Dyker Heights residents have begged the city to provide more police officers to manage the traffic and crowds that flood the neighborhood to gawk at its annual holiday lights, but the city refused because it says the Dyker Lights display — which draws thousands of spectators a night in cars and even tour buses — is a “private event.”
“The event occurs on private property,” said a spokeswoman from the mayor’s office to explain the city’s rejection earlier this year of Community Board 10’s application for a Street Activity Permit, which would have helped keep order by requiring a beefed-up police presence and putting restrictions on vendors.
One 85th Street resident whose car was hit and dented in her own driveway on Christmas night by a driver cruising down the street to see the lights said that the police have an obligation to protect private property during the month-and-a-half-long display.
“They have to do something,” said 11th Avenue resident Sueann DiPrima. “When they see people on our property, go over and say something, ‘Don’t ruin my property, don’t steal my things.’ When they see people selling things they shouldn’t be, go over and take them. If you cannot change the situation, change the way you handle it.”
After the city denied the community board’s Street Activity Permit application earlier this year, CB10 district manager Josephine Beckmann and chairwoman Doris Cruz sent a letter to Police Commissioner James O’Neill on Nov. 22 — just before the Lights display began — asking him to review and reconsider the police department’s denial of the permit for the prime Dyker Lights area, from 10th to 13th avenues between Bay Ridge Avenue and 86th Street.
But neither O’Neill nor any other police department representative ever responded to the letter or reached out about allocating additional officers to help keep order, said Beckmann, who added that she began receiving an uptick in complaints from locals requesting more police officers in mid-December, about halfway through the six-week event.
“We’ve had many, many complaints saying that there aren’t enough police resources at the event. Residents are very frustrated,” Beckmann said. “Some residents haven’t been able to get down their street, and those who have gotten down their street have been met with problems. There’s been a lot of litter strewn about, and there’s been overall a lot of congestion.”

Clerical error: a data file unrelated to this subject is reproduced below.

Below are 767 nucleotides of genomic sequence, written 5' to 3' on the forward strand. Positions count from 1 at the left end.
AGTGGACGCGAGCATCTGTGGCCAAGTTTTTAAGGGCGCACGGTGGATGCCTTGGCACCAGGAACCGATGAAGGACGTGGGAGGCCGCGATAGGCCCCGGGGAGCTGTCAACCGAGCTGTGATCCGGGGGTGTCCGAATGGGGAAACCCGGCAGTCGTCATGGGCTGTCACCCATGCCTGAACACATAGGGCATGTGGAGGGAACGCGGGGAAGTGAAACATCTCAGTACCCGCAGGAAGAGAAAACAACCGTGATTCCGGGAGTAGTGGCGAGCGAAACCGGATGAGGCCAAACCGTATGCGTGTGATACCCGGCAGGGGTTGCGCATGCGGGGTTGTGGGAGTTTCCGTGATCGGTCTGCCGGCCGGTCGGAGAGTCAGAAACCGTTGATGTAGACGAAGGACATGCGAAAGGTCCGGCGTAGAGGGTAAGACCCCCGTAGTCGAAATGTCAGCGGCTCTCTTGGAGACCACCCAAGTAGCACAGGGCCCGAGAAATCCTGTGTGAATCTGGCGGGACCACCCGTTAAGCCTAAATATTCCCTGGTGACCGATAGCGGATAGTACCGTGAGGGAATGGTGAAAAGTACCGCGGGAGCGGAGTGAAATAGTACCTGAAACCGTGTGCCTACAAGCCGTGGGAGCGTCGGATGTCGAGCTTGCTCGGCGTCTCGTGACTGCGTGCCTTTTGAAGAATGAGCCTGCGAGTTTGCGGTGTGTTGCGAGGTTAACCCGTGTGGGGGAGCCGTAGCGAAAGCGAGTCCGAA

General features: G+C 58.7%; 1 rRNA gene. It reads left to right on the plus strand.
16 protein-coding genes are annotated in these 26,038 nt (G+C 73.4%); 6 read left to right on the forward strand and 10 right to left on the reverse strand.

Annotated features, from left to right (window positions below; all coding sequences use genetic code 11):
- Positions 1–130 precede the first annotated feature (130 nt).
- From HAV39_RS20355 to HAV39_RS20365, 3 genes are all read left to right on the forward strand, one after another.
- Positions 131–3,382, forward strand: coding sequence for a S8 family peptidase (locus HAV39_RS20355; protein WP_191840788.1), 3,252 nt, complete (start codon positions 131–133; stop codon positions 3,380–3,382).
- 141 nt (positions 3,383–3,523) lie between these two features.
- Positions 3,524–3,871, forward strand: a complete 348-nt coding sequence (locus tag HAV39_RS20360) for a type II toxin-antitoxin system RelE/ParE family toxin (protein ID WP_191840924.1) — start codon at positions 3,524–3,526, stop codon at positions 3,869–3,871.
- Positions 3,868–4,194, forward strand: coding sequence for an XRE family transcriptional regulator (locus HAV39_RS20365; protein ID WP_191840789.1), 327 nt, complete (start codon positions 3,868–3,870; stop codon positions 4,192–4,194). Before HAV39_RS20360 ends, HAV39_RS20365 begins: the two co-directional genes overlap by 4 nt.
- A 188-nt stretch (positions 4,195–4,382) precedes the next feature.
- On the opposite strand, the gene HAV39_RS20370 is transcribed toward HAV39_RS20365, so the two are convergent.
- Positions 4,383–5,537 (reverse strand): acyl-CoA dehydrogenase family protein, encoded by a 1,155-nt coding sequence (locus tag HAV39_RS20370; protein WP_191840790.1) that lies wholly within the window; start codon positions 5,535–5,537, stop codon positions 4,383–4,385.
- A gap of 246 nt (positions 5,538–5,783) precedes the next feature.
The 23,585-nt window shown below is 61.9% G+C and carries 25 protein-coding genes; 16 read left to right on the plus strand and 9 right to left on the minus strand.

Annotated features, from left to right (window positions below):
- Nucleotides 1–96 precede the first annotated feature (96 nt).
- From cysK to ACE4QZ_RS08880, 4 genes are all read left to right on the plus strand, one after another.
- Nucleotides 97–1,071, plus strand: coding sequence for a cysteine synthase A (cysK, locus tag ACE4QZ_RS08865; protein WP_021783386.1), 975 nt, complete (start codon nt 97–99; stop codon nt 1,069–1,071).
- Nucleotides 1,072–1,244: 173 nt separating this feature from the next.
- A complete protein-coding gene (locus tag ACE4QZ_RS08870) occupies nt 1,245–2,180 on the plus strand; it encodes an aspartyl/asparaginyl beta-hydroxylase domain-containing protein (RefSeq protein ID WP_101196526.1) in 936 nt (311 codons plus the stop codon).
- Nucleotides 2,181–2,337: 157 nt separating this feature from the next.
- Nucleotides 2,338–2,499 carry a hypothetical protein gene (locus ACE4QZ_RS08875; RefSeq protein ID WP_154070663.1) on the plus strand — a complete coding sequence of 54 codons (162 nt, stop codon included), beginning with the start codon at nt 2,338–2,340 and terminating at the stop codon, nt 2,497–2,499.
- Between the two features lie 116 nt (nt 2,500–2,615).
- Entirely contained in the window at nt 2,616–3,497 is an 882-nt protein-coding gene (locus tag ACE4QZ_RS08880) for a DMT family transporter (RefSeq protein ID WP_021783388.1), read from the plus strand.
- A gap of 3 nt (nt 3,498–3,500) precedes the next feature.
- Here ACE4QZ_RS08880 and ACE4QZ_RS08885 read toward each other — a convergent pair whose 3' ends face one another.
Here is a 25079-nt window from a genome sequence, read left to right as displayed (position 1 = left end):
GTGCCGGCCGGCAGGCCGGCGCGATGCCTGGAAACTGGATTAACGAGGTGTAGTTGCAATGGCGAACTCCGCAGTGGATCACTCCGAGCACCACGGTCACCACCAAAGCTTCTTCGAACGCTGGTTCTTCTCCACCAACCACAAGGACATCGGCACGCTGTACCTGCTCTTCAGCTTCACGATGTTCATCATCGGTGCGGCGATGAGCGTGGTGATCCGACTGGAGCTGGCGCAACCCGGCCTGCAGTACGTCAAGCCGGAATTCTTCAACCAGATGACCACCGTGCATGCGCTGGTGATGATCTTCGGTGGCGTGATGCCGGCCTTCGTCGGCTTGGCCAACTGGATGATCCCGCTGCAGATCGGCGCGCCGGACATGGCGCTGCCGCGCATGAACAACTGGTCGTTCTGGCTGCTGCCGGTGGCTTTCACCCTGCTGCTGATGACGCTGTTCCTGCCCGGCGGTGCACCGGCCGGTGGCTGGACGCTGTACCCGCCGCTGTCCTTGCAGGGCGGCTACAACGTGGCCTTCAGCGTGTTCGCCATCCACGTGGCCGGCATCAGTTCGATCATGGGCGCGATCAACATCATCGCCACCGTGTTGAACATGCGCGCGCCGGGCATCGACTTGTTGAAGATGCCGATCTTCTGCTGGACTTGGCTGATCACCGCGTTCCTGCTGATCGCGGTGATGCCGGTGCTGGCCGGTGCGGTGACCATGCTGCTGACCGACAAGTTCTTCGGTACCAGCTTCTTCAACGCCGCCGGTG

The police department told the community board in early October that it rejected the permit for this year’s festivities because the application “did not meet the criteria for which a street activity permit is issued,” according to department reps. The mayor’s Street Activity Permit Office — which officially issues or rejects permits following police input — told this paper in December that police rejected the permit because the activity occurs on private property, rather than the public streets.
But when spectators descend on the nabe in cars and tour busses, they fill the streets and sidewalks to gawk at the lights while vendors set up shop both on sidewalks and even in people’s yards. The community board’s letter to O’Neill estimated that the display saw nearly 100,000 visitors last year, calling it “second only to the Rockefeller Christmas tree viewing” on the distant isle of Manhattan.
The mayor’s office directed all follow-up questions regarding the “private” nature of the event to the police department, which did not respond to a request for comment on why it rejected the board’s permit application or how many officers are deployed to cover the event on a nightly basis.
A resident who lives on 83rd Street between 10th and 11th avenues said that police at least need to direct traffic to keep it flowing.
“Just to get out of our house the other day took me longer than getting across half of Staten Island,” said April Scanio. “You don’t have the fluidity of traffic as you should. Leave the streets open and have someone to direct traffic.”
One longtime visitor who was born and raised in the nabe and has since moved to the distant isle of Manhattan said that she felt dismayed seeing disrespectful visitors who stomped all over residents’ property this year.
“As someone who was born there, it depressed me to see the police and the quality of people, to be honest,” said Nancy Valentino. “And people standing on front lawns? I was stunned by the lack of respect. You never would have seen that [before].”